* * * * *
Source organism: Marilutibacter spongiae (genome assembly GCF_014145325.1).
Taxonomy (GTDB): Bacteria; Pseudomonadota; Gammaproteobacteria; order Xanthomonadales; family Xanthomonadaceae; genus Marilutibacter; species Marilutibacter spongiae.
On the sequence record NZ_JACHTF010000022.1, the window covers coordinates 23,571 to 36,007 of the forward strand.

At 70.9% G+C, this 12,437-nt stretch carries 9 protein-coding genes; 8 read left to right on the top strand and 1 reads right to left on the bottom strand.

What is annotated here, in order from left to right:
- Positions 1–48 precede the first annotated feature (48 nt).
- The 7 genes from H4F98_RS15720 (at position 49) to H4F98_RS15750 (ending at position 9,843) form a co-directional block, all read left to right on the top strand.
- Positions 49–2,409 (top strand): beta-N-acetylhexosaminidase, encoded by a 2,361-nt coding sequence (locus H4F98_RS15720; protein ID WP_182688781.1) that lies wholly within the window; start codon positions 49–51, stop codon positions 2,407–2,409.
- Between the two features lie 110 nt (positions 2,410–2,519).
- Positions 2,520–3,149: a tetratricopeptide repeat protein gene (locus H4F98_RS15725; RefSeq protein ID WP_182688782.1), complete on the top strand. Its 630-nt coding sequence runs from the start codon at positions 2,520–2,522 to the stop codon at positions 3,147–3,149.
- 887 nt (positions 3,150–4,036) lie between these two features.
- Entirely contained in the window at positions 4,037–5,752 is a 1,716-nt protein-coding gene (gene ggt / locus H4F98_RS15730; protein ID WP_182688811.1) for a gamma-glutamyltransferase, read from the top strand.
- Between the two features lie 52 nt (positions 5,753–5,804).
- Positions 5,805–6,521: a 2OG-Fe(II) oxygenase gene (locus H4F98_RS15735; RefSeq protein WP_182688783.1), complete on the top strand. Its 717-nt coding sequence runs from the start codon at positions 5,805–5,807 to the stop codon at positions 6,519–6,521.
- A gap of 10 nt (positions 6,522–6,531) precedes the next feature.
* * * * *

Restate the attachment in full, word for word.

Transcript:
Source organism: Marilutibacter spongiae (genome assembly GCF_014145325.1).
Taxonomy (GTDB): Bacteria; Pseudomonadota; Gammaproteobacteria; order Xanthomonadales; family Xanthomonadaceae; genus Marilutibacter; species Marilutibacter spongiae.
On the sequence record NZ_JACHTF010000022.1, the window covers coordinates 23,571 to 36,007 of the forward strand.

At 70.9% G+C, this 12,437-nt stretch carries 9 protein-coding genes; 8 read left to right on the top strand and 1 reads right to left on the bottom strand.

What is annotated here, in order from left to right:
- Positions 1–48 precede the first annotated feature (48 nt).
- The 7 genes from H4F98_RS15720 (at position 49) to H4F98_RS15750 (ending at position 9,843) form a co-directional block, all read left to right on the top strand.
- Positions 49–2,409 (top strand): beta-N-acetylhexosaminidase, encoded by a 2,361-nt coding sequence (locus H4F98_RS15720; protein ID WP_182688781.1) that lies wholly within the window; start codon positions 49–51, stop codon positions 2,407–2,409.
- Between the two features lie 110 nt (positions 2,410–2,519).
- Positions 2,520–3,149: a tetratricopeptide repeat protein gene (locus H4F98_RS15725; RefSeq protein ID WP_182688782.1), complete on the top strand. Its 630-nt coding sequence runs from the start codon at positions 2,520–2,522 to the stop codon at positions 3,147–3,149.
- 887 nt (positions 3,150–4,036) lie between these two features.
- Entirely contained in the window at positions 4,037–5,752 is a 1,716-nt protein-coding gene (gene ggt / locus H4F98_RS15730; protein ID WP_182688811.1) for a gamma-glutamyltransferase, read from the top strand.
- Between the two features lie 52 nt (positions 5,753–5,804).
- Positions 5,805–6,521: a 2OG-Fe(II) oxygenase gene (locus H4F98_RS15735; RefSeq protein WP_182688783.1), complete on the top strand. Its 717-nt coding sequence runs from the start codon at positions 5,805–5,807 to the stop codon at positions 6,519–6,521.
- A gap of 10 nt (positions 6,522–6,531) precedes the next feature.